[UPDATE]: I forgot to include the amount of bonds that have already been authorized by voters in the past, but not yet issued. The outstanding amount, since the 2013 Bond Referendum Election, comes to $80,170,500, as shown on slide 14 of this presentation. A few months ago, Plano City Council authorized these bonds to finally be issued in 2021. Likewise, any voter-approved bond-issuing authority granted in the May 1st, 2021 election will be issued a piece at a time, over the next few years, rather than all at once, to keep taxes and bond payments as steady and predictable as possible.
What All This Means to You
Before we discuss anything else, recognize one simple truth. We purposefully plan and incur bond debt to keep your tax rates relatively steady and predictable. This means that when we have new work that needs to be done, we time the bond issuance to correspond with the retirement of old bonds when they’re paid off, again, so we don’t have dramatic peaks and valleys in expenses.
BUT! When you hear that approving the bond “won’t affect your taxes,” that means only that your current tax rate won’t increase if the bond is approved (specifically because it will take the place of old, paid-off debt). It does NOT mean you won’t pay for it. You will pay for every last dime. There isn’t an expense incurred by government that isn’t paid for by the taxpayers, so recognize what this really means. It also means that if the bond is not approved, the I&S portion of your tax rate would go down. But should it? That’s up to you. Government at all levels have legitimate expenses, but in America, we answer to YOU, so YOU get to determine if our city really needs the work done.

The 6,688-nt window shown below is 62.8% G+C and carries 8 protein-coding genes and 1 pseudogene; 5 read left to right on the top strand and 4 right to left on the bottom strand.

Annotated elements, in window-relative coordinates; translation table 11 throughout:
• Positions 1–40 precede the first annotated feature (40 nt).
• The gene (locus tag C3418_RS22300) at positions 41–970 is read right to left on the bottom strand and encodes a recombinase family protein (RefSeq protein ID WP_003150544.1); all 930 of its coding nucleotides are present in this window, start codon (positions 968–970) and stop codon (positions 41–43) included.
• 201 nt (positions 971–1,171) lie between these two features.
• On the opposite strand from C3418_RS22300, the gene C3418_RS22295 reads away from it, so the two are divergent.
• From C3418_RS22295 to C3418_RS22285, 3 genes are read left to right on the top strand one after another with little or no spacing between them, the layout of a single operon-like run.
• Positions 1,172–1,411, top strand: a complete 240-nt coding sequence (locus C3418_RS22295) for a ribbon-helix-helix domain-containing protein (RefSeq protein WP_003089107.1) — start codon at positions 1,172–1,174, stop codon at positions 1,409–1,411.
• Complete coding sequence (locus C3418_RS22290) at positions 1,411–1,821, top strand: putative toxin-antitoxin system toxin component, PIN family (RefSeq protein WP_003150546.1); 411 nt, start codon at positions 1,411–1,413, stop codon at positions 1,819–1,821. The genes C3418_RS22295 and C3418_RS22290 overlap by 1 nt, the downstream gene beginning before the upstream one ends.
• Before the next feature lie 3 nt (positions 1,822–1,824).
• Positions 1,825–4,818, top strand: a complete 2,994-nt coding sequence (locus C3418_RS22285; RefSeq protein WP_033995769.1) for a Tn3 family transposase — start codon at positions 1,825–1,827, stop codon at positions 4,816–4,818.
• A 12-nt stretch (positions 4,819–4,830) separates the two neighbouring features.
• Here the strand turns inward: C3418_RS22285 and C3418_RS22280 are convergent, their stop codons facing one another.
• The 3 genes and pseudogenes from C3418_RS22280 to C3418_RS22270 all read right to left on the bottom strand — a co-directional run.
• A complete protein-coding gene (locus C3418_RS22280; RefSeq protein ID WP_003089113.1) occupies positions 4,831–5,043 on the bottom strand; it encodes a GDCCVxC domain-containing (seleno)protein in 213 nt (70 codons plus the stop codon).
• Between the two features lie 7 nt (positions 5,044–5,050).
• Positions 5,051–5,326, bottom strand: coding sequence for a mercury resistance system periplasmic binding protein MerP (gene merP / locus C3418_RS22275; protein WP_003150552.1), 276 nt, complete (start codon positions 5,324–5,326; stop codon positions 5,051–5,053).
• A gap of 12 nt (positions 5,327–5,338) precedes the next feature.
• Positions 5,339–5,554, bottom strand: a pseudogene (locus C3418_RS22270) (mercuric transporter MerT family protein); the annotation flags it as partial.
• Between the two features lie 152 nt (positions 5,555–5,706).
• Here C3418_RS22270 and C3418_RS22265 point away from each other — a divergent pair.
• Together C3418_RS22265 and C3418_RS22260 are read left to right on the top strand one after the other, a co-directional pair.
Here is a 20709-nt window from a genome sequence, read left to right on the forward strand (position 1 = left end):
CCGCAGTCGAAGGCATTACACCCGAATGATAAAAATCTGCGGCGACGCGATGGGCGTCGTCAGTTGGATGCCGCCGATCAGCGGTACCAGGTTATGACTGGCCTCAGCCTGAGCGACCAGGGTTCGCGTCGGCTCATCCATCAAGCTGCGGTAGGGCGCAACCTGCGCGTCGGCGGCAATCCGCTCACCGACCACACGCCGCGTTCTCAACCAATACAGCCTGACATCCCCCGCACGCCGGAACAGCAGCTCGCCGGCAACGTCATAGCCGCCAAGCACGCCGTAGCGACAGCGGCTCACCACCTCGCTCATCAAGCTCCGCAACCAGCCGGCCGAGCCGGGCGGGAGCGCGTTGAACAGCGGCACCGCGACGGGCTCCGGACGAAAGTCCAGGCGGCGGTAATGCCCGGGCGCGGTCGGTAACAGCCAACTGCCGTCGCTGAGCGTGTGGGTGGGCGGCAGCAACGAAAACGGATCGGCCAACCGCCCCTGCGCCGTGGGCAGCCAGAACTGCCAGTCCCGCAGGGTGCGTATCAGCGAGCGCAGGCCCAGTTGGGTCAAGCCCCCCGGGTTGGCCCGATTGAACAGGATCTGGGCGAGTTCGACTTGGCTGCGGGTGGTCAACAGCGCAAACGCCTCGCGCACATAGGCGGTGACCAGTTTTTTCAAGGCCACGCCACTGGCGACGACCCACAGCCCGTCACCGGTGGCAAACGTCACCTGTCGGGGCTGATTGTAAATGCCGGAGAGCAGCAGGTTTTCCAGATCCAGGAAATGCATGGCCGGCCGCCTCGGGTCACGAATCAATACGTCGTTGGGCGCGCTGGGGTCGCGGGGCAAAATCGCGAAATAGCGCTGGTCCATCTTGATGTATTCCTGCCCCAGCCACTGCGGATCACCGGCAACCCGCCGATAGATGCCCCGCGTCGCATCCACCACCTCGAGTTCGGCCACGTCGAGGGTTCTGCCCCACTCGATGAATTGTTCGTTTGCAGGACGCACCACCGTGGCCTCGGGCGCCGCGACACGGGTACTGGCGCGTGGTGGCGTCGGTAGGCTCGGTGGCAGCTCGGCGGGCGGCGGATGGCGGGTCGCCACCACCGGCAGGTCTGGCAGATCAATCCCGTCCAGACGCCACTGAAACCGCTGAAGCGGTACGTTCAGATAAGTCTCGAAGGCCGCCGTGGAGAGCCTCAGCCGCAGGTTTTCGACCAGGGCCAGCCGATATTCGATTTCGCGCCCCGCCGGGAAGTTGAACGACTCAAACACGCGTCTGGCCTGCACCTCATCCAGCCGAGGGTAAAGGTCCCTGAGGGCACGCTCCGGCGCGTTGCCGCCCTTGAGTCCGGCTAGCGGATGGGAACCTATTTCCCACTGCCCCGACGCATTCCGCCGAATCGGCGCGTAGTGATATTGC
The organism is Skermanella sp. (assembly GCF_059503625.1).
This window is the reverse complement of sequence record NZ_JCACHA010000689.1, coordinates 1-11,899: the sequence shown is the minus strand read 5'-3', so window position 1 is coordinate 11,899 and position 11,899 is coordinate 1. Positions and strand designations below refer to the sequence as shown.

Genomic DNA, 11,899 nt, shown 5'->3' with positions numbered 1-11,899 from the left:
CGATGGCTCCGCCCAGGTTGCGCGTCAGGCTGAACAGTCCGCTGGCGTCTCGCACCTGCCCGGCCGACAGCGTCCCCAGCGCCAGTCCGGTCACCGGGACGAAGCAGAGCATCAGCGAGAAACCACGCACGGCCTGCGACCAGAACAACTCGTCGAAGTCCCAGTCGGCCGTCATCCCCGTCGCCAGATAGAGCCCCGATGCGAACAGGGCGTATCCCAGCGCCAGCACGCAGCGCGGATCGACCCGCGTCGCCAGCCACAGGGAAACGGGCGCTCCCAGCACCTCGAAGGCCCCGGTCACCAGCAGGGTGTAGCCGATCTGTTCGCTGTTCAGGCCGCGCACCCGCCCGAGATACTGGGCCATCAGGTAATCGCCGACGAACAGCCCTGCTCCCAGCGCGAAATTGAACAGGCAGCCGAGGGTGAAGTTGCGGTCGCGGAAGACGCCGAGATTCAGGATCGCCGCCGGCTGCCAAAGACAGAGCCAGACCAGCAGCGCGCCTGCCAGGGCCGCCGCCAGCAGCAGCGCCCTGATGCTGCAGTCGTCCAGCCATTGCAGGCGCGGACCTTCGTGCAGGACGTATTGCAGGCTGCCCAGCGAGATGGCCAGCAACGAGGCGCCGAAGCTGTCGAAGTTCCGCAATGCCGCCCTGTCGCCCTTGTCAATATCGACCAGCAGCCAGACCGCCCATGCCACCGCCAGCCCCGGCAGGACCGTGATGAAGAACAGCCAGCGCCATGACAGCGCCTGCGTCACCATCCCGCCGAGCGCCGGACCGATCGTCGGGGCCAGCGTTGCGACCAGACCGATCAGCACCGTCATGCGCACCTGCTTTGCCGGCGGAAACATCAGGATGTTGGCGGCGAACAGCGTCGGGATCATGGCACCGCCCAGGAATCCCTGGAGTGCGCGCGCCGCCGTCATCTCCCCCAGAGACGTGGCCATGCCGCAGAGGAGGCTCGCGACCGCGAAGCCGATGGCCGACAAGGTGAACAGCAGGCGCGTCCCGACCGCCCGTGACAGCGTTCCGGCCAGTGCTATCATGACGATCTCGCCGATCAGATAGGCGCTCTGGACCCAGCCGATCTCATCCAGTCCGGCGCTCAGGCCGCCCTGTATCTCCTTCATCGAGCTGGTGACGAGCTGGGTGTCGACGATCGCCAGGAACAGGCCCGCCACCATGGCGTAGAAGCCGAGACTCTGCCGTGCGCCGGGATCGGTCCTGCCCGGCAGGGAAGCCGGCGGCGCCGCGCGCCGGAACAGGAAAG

What can you do at this point? The public hearings are over, but you can still contact your council members between now and Monday’s meeting. You can help educate your friends and neighbors, and encourage them to get involved. Last, but certainly not least, you can vote in the May 1st, 2021 Plano municipal elections.